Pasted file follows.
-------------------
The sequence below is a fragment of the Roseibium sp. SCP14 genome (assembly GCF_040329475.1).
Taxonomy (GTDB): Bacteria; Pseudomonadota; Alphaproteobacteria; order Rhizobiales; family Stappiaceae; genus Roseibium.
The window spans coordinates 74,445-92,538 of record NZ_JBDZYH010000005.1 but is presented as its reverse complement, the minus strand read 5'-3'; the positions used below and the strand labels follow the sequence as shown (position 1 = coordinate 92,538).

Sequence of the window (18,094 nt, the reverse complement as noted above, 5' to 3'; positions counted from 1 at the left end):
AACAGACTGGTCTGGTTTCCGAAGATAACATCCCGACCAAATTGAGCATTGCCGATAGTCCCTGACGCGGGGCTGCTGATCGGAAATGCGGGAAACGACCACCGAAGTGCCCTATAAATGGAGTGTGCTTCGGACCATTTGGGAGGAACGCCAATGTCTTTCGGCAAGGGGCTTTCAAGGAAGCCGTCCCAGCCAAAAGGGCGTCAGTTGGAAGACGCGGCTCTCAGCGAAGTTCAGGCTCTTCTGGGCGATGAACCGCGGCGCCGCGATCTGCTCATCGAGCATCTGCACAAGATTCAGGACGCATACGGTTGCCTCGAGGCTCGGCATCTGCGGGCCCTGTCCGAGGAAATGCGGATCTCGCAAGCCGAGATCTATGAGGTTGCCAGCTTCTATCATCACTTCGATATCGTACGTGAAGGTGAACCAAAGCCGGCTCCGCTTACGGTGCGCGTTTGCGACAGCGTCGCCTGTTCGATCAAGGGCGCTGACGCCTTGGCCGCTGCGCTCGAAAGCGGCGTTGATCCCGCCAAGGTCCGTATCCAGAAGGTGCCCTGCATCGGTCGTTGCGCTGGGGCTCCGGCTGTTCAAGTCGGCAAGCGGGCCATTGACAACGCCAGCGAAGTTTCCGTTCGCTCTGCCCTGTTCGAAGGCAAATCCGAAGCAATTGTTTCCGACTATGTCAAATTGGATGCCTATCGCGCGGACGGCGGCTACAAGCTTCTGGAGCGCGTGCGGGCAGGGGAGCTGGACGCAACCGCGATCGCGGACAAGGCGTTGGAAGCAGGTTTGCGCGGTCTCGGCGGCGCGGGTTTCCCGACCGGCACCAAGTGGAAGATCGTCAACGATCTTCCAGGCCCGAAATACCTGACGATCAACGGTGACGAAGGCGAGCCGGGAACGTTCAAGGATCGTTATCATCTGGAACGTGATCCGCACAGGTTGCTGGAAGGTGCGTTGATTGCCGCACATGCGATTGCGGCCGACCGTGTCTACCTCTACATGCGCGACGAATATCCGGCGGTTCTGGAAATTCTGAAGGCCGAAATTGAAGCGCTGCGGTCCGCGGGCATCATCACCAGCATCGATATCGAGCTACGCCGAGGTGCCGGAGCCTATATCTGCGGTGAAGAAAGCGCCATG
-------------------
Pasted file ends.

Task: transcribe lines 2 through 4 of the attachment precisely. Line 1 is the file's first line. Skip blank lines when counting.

Taxonomy (GTDB): Bacteria; Pseudomonadota; Alphaproteobacteria; order Rhizobiales; family Stappiaceae; genus Roseibium.
The window spans coordinates 74,445-92,538 of record NZ_JBDZYH010000005.1 but is presented as its reverse complement, the minus strand read 5'-3'; the positions used below and the strand labels follow the sequence as shown (position 1 = coordinate 92,538).

Sequence of the window (18,094 nt, the reverse complement as noted above, 5' to 3'; positions counted from 1 at the left end):